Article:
All that remains of the former abbey of Herkenrode near Hasselt is the magnificent 17th century abbey farm. The oldest traces, including the remains of a brewery, go all the way back to 1182.
Brewer Jef Cornelissen Senior was responsible for launching this abbey beer with the assistance of Robert Putman, formerly engineer-brewmaster with Cristal-Alken.
Jef’s brief was ‘to brew a beer with the powerful attitude of the Counts of Loon, the elegance of the abbesses of Herkenrode and the aromas of the herb garden’. Since 2009 Herkenrode has been providing its own ‘recognised’ abbey beers: Herkenrode Bruin and Herkenrode Tripel.
Herkenrode Bruin (7%) is an orange-amber coloured abbey beer, brewed with 100% Munich malt derived from summer barley and brought up to taste with aroma hops.
The taste is enhanced by allowing the beer to mature on wood for a month which gives it a smoky touch and a hint of vanilla. But what makes this abbey beer so special?
Just like the tripel, it goes down easily and is served in an elegant tasting glass. The beer is unpasteurised, ensuring that the rounded taste is fully preserved.
A dark abbey beer such as this is often denoted by the term ‘dubbel’, indicating a higher proportion of ingredients (a higher dosage) than ordinary beer.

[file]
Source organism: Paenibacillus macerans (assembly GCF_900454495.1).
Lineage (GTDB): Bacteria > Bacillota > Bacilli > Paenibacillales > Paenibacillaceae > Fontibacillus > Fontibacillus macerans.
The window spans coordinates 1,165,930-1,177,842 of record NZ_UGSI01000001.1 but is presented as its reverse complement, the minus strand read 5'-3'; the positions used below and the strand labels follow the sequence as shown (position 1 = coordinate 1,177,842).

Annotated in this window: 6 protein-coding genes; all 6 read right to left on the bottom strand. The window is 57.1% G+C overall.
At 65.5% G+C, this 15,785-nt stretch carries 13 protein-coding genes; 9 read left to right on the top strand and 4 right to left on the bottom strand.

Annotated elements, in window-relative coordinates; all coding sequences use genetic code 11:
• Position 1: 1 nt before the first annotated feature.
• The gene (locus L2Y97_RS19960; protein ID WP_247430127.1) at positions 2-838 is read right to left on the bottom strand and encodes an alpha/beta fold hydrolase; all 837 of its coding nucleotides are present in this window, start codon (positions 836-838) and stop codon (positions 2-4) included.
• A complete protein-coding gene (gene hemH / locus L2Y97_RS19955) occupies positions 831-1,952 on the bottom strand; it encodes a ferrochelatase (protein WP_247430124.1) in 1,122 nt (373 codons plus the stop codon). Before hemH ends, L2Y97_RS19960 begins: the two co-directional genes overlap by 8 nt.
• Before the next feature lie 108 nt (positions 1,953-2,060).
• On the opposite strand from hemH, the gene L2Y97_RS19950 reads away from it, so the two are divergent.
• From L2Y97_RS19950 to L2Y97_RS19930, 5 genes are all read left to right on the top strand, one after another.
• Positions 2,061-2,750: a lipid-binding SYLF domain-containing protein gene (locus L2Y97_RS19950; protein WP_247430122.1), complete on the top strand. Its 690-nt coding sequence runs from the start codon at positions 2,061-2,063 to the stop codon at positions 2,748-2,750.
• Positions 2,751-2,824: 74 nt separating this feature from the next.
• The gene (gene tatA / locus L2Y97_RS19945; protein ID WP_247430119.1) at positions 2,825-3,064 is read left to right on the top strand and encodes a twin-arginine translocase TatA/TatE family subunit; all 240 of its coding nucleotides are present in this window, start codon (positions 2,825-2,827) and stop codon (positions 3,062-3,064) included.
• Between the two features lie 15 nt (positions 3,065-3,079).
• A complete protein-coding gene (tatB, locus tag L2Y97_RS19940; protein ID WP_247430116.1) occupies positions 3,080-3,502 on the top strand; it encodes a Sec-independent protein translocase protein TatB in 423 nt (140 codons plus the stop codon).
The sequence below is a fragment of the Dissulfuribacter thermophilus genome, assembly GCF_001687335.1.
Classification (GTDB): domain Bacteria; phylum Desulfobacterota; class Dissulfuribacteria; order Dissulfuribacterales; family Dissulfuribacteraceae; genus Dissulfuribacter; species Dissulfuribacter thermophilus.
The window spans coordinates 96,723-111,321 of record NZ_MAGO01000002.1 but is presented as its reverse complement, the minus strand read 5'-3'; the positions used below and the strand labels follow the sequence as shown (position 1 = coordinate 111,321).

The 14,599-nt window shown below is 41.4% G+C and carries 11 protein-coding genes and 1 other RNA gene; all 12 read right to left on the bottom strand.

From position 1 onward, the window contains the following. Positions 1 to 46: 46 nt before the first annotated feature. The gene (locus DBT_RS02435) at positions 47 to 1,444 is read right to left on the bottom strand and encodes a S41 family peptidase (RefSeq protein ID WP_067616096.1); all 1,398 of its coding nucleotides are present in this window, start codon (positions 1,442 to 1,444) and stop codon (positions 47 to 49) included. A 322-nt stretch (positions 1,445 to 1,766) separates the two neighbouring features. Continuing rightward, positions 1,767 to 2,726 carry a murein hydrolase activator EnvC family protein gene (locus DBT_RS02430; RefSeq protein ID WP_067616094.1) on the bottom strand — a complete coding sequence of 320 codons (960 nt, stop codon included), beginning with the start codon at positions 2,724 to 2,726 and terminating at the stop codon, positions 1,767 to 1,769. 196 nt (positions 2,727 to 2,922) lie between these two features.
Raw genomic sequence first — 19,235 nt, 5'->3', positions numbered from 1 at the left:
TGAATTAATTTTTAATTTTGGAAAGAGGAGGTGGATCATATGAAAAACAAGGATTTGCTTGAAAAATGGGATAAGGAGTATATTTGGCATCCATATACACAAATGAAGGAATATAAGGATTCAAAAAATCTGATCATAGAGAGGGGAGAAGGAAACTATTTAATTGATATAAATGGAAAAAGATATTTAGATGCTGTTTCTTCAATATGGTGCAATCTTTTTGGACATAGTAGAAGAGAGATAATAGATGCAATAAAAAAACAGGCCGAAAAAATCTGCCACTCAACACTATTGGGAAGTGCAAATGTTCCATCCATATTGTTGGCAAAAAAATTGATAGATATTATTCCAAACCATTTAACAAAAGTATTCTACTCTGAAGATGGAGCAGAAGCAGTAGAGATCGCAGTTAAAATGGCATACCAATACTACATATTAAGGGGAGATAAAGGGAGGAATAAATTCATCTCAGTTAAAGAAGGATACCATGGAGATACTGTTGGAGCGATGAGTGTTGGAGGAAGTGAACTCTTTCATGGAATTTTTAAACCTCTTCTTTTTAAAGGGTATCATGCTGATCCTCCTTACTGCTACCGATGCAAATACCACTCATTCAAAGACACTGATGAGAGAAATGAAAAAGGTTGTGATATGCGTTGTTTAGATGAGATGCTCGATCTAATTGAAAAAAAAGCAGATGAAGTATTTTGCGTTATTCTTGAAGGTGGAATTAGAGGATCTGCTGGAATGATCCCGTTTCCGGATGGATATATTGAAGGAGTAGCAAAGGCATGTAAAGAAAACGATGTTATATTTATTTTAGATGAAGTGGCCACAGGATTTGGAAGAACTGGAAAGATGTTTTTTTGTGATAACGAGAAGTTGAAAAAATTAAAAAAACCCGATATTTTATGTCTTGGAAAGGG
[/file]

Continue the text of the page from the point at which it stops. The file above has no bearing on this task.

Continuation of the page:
Top-fermented beer that re-ferments in the bottle.
Herkenrode Bruin is brewed with water, yeast, Munich malt, hops and herbs.
Colour & Transparency
The beer takes on a light brown colour in the glass and provides tiny pearls from underneath a cream-coloured layer of froth.
8°C – 14°C/ 46°F - 57°F
Herkenrode Bruin is served in an elegant, tulip-shaped tasting glass on a tall stem.
Character, Tastes & Aromas
The first taste yields a quite noticeable bitterness thanks to the interplay of the roast malts and the aroma hops. The finish is zesty and slightly sweet.
Herkenrode Bruin is recommended as a companion as well as an ingredient for classic stews such as ‘Vlaamse karbonaden’.
The semi-hard Herkenrode cheese, flavoured with ‘Roomse kervel’, an aniseed-flavoured herb otherwise known as Sweet Cicely, is rinsed in this beer.
Keeping and Storage
The brewery recommends a storage period of 18 months at the most. Some dark abbey and Trappist beers can be stored for longer.
However, that is not the case for this dubbel as it has a relatively low alcohol content.
Bottle ✔ On Tap ✖
The beer is available in 33cl and 75cl bottles. The name of Cornelissen beers is not yet widely known and this also goes for the Herkenrode label; this is something the brewery is actively and successfully rectifying.
Despite this, you will be able to source this abbey beer from better beer stores and specialised beer cafés. It can also be found abroad.
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